Col de la Croix de Fer
The mountain with the cross of iron is only conquered by riders with a will of steel, as its history in the Tour de France attests
Several Tour de France greats have won the race to the top of the Croix de Fer, a climb that brings the best out of the best pro riders
Cast your mind back to your teenage years and to your possibly-not-favourite subject of French, and you might – just might – have an inkling as to the translation of ‘ Croix de Fer’.
‘Cross of iron’, anyone? Iron cross, in other words.
You don’t need to be a language buff or wordsmith to reach said cross, which sits at the mountain’s summit: you just need to be hard as nails yourself to climb to the top of this 2,067m behemoth in the French Alps.
The Col de la Croix de Fer – the Iron Cross Pass – has been making life difficult for riders on the Tour de France since 1947. Italian Fermo Camellini was the first over the summit that year, and he would go on to win the stage, the first of two en route to seventh place overall.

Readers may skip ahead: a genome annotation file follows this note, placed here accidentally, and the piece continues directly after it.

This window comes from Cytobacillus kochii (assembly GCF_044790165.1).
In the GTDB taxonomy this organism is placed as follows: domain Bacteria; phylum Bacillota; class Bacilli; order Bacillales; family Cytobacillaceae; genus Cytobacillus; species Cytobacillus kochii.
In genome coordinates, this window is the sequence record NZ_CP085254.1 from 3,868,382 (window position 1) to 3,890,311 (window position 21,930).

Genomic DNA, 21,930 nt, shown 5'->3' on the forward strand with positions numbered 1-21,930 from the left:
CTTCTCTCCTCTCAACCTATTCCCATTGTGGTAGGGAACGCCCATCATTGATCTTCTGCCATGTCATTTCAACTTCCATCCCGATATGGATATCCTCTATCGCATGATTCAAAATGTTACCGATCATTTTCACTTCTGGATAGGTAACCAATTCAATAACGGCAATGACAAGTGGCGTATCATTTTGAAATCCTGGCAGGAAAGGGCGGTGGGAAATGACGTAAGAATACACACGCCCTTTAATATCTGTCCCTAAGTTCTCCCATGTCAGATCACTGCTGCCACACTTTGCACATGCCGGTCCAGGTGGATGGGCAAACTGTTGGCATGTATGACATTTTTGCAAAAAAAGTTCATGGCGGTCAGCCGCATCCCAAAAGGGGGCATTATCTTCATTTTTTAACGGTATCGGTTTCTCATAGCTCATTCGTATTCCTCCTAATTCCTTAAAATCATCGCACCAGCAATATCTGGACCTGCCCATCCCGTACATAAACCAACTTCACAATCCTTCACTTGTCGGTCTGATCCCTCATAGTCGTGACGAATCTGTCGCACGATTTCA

In 18 appearances at the Tour, the Croix de Fer has never featured as a stage finish, presumably because there isn’t enough space to fit the Tour’s rather large finish line infrastructure at the summit. But it has nevertheless played a key role in softening up the legs of the Parisbound peloton and in moulding Tour victories. Many of the sport’s very best have enjoyed the honour of reaching the top of the climb first, including Gino Bartali, Fausto Coppi and Bernard Hinault.
However, it has only been since 1989 that the Croix de Fer has been categorised as hors catégorie. Get that French going again: roughly, ‘beyond categorisation’, in other words very